1. Are the home works assigned at the appropriate grade level and are they being completed by the student? Have the children been taught the independent research skills necessary to complete the assigned research paper? Is the topic manageable for the given age group? Have we provided enough in-class writing opportunities to know for certain whether the children have the skills to write their own paper or whether they must resort to parental prose? These questions are equally applicable for secular as well as Judaic assignments.
2. Are the homework assignments interesting and creative? Do they challenge and excite the students? Can one assignment encompass several subject areas simultaneously? Is it possible to combine math and social studies as, for example, in teaching the political process, the electoral college, number of state delegates to a political convention, as well simultaneously review a concept taught in class?
3. Are the long range assignments, particularly at the lower levels, actually enhancing a child’s learning, or are they P.R. vehicles for the school? What are our goals when we assign Torah Fair or Science Fair projects that add many hours to an already cumbersome homework load? Who actually does most of the project, the parent or the child?
4. Are we offering homework help in school? Is there a teacher who will provide the time to help with homework in Chumash or Navi, especially when there is little or no possibility for parental involvement?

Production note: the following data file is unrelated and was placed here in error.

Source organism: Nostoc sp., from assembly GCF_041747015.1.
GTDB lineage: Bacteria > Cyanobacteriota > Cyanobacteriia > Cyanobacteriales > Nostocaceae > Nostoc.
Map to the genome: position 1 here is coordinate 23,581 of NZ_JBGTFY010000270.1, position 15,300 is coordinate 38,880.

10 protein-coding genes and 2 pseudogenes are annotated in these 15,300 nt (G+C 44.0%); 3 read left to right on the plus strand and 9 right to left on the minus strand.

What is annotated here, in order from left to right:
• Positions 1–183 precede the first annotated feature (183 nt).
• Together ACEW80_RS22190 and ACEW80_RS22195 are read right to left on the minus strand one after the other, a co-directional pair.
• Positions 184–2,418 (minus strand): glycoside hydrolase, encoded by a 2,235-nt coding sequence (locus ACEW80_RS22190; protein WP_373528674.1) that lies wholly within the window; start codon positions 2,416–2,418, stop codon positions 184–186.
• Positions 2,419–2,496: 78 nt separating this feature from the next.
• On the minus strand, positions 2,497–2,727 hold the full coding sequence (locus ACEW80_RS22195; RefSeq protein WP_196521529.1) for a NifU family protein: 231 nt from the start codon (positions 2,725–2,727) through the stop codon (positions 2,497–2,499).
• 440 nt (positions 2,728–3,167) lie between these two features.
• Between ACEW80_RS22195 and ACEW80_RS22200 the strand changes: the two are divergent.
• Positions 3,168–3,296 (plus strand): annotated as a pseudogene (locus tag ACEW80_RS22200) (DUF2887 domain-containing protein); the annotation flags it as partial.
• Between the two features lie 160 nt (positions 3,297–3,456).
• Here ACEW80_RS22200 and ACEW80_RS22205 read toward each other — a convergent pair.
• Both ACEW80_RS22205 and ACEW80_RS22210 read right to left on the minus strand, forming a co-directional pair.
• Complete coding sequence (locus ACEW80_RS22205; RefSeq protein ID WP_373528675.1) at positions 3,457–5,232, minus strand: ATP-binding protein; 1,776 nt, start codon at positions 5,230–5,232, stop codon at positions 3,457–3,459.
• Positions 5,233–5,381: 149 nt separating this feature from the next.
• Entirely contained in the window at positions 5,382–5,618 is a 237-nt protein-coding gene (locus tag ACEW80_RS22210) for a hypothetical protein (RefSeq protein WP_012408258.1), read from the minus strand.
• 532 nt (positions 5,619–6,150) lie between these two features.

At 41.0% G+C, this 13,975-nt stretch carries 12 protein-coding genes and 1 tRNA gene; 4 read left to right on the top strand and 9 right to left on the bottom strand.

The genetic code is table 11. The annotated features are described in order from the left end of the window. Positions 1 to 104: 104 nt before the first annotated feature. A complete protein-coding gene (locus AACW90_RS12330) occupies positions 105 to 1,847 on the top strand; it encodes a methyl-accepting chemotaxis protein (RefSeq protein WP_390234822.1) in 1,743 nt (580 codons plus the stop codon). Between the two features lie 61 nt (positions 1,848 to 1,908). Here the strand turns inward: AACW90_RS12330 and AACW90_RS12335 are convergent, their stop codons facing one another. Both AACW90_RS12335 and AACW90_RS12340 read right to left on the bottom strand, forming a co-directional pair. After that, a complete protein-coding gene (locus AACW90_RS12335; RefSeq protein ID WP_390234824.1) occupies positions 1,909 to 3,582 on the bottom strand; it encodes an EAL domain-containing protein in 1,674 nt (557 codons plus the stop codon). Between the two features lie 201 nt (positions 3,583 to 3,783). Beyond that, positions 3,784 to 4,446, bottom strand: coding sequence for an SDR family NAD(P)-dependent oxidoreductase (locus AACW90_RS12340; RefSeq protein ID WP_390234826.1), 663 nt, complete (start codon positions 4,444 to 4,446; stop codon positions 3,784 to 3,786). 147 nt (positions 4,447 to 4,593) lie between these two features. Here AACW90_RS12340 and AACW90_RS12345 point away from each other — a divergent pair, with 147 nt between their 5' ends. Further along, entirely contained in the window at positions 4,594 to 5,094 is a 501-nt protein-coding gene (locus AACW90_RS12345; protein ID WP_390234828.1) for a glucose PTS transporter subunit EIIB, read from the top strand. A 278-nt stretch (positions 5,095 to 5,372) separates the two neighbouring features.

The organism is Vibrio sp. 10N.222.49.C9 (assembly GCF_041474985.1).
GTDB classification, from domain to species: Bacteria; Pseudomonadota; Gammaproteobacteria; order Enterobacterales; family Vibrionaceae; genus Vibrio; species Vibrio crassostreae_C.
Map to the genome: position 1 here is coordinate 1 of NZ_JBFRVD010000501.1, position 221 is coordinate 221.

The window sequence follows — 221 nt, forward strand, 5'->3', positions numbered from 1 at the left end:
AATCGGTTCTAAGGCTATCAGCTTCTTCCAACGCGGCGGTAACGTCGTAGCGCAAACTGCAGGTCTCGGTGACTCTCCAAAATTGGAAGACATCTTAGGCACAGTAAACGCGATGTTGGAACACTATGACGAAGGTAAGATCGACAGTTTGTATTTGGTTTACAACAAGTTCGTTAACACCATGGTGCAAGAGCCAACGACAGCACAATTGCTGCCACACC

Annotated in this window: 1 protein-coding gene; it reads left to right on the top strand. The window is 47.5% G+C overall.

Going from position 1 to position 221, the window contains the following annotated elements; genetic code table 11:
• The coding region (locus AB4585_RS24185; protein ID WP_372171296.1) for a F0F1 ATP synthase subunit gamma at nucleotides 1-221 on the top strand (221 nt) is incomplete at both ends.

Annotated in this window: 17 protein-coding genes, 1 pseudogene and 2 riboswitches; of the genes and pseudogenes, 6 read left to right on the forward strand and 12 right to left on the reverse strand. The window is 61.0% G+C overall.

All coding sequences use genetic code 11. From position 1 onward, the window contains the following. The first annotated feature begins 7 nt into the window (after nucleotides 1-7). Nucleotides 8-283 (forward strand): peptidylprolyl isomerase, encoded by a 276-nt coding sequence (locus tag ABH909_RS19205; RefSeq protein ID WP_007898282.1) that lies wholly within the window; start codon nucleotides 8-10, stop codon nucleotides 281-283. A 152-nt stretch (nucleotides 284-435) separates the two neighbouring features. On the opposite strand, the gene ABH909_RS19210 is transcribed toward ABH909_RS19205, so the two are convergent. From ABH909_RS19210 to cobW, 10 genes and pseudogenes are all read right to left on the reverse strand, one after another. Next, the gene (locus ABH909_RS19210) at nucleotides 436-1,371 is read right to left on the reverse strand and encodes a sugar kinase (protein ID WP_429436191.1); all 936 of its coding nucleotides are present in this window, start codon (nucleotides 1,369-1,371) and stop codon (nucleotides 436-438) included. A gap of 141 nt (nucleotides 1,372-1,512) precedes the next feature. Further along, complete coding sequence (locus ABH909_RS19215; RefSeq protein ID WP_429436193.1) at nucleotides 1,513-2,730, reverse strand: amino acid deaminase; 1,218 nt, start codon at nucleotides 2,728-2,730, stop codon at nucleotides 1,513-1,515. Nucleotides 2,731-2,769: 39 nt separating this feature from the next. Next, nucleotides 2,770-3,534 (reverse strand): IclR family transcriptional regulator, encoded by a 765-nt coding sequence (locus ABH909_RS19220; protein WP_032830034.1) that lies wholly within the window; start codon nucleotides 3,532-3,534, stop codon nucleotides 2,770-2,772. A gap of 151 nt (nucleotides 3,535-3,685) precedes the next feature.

5. Is there life after school? Is it possible for a day school child to simultaneously maintain an A/B average and a serious commitment to harp, piano, team sports, art, or gymnastics? Do the number of hours of school and homework deny children this possibility, and does the day school then lose these children before high school?
6. Are teachers from various departments at the given grade level meeting to discuss weekly, monthly homework and test plans? Are they meeting to discuss the needs of individual children? Are homework assignments ever individualized?
7. Are teachers in the elementary school issuing the weekly homework assignments on Monday, in writing, thereby enabling families to plan study times and library trips?
8. Are the assignments clearly stated, typed, and based on what has actually been taught in class?
9. Is each teacher aware that he or she is not the child’s only teacher and that his or her assignment is not the only assignment? Does each teacher actually believe this?
10. Are schools making parents fearful of having their children admit that they do not know? Are we forcing parents to compete with parents on behalf of their children?
11. And so on…
There is no doubt that, with very few exceptions, the most successful day school child is the one whose parents help. It seems clear that in the day school it cannot be otherwise. But when the parent must become the teacher, then the teacher and school have failed.
Dear Respectfully and Sincerely,
Thank you for writing. In second grade we don’t think an hour of homework is too much, but that should include test study time. You have every right to expect your child’s teachers to coordinate … You also have every right to expect the teacher to help your child understand the central concepts in a literary work as well as develop a love of literature. Your child may want to discuss a work with you – but with ideas and understanding to match and challenge yours. Keep writing and asking. You are your child’s best friend and greatest advocate. We will listen, listen, and where appropriate we will change, change, change…
DR. FELDMAN is principal of General Studies at Hillel Academy of Pittsburgh. She has written curriculum for the Pittsburgh Public Schools, supervised elementary and high school teaching candidates for the University of Pittsburgh, and frequently serves as the educational consultant.